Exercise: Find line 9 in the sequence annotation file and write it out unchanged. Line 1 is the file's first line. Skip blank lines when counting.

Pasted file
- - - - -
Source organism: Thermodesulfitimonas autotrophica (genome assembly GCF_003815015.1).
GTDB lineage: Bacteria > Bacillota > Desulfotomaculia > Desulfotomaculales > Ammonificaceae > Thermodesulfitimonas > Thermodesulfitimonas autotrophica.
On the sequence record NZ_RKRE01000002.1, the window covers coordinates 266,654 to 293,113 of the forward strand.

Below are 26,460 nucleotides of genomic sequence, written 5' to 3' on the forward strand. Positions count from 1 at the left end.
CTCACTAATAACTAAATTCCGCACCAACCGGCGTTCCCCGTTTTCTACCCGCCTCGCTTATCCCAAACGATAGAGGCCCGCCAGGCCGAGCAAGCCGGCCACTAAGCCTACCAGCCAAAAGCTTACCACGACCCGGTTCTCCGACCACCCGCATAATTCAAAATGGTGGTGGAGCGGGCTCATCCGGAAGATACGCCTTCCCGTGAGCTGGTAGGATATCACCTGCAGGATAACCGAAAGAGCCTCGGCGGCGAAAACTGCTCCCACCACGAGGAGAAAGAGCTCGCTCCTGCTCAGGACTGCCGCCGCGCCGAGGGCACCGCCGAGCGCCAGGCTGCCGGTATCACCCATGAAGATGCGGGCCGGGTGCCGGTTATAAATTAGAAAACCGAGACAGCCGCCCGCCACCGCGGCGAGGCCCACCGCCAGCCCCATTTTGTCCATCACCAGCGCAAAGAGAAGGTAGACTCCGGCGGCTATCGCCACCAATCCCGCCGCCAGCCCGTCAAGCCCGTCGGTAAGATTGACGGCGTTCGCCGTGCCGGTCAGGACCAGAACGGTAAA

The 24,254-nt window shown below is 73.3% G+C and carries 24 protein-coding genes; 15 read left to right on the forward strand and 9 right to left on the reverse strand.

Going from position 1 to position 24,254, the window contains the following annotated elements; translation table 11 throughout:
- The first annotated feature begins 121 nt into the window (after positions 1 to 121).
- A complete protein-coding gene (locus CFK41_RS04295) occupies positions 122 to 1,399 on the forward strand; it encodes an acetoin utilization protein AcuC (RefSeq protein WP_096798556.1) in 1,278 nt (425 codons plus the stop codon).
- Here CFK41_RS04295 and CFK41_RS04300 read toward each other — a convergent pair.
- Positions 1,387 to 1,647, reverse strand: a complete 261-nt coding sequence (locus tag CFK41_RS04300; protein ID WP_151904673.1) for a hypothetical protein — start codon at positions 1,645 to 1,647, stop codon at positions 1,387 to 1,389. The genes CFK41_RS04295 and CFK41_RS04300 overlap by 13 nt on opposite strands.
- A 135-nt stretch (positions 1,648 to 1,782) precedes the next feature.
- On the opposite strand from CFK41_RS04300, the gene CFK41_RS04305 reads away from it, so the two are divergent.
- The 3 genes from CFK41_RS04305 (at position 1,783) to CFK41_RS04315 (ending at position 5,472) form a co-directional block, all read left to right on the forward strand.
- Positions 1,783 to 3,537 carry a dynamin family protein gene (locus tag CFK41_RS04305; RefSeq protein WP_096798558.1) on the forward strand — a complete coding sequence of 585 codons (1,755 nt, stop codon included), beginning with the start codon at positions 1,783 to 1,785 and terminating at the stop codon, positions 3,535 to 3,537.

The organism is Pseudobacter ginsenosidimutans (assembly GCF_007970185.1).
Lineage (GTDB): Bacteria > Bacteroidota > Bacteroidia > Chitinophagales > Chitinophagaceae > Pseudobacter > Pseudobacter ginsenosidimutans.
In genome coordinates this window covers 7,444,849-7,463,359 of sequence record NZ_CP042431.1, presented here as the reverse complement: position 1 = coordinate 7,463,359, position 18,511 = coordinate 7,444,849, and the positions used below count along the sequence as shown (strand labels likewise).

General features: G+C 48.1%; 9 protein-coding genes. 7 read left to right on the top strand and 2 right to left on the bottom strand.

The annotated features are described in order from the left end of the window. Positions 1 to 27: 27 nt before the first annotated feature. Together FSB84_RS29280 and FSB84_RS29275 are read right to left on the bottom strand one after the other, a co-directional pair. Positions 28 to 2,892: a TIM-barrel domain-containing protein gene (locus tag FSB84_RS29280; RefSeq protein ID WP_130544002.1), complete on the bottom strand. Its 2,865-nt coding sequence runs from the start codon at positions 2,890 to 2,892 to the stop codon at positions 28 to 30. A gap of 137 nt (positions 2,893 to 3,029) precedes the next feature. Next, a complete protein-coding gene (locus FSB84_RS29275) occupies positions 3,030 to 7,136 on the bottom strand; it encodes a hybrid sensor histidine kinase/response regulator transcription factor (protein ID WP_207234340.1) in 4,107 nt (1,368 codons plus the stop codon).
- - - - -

- A complete protein-coding gene (locus CFK41_RS04295) occupies positions 122 to 1,399 on the forward strand; it encodes an acetoin utilization protein AcuC (RefSeq protein WP_096798556.1) in 1,278 nt (425 codons plus the stop codon).